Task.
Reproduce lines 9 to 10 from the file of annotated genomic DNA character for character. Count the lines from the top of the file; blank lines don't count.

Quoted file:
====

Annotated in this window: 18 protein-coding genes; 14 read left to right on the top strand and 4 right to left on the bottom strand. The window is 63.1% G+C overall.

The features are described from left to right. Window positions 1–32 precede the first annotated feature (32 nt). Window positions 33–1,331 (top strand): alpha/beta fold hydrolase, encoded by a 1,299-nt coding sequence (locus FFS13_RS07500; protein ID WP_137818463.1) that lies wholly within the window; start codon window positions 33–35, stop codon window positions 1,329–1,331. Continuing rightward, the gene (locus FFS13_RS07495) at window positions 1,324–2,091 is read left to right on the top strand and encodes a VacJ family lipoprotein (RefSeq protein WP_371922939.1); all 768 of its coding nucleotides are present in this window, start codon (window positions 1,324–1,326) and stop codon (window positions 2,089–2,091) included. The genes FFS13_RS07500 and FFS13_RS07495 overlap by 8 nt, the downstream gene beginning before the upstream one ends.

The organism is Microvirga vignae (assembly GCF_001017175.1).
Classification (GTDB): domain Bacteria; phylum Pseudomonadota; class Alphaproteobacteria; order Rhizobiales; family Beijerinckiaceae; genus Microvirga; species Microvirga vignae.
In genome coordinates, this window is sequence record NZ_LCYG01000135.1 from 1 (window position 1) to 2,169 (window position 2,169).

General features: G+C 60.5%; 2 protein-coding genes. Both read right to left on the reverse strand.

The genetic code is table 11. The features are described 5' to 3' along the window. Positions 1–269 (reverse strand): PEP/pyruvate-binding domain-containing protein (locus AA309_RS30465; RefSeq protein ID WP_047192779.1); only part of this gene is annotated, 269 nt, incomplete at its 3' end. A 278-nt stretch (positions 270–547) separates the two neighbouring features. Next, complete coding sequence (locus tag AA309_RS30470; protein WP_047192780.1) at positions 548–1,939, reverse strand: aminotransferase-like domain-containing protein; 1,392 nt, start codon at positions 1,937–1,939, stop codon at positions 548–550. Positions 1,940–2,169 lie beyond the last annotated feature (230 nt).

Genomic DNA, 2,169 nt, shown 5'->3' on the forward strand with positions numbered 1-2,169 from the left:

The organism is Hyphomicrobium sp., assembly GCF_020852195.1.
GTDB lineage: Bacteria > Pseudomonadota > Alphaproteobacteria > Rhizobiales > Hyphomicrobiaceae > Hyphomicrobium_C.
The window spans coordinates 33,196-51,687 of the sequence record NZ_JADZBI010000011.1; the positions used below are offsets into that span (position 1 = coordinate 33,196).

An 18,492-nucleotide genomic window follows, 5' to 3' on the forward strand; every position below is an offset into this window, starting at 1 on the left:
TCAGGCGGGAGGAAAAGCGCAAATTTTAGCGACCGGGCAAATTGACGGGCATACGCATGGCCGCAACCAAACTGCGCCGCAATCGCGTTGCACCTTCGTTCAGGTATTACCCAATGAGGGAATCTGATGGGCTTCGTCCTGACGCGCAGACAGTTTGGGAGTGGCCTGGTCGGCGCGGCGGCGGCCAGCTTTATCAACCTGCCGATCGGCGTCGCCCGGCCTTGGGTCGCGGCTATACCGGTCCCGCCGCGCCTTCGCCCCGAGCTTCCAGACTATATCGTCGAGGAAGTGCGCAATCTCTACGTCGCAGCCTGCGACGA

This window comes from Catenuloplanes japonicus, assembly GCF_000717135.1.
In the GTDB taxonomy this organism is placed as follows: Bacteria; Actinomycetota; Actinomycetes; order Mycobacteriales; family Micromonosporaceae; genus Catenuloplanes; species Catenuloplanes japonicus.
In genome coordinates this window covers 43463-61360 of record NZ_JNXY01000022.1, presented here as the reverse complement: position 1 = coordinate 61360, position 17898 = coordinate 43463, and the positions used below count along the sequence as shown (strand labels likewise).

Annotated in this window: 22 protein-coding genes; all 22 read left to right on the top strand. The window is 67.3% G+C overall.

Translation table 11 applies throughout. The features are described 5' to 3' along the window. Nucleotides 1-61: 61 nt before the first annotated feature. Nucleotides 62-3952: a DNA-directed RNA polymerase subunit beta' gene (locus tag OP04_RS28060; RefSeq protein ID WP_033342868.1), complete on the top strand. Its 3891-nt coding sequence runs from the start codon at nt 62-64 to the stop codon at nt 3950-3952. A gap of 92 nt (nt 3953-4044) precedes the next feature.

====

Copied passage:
The organism is Hyphomicrobium sp., assembly GCF_020852195.1.
GTDB lineage: Bacteria > Pseudomonadota > Alphaproteobacteria > Rhizobiales > Hyphomicrobiaceae > Hyphomicrobium_C.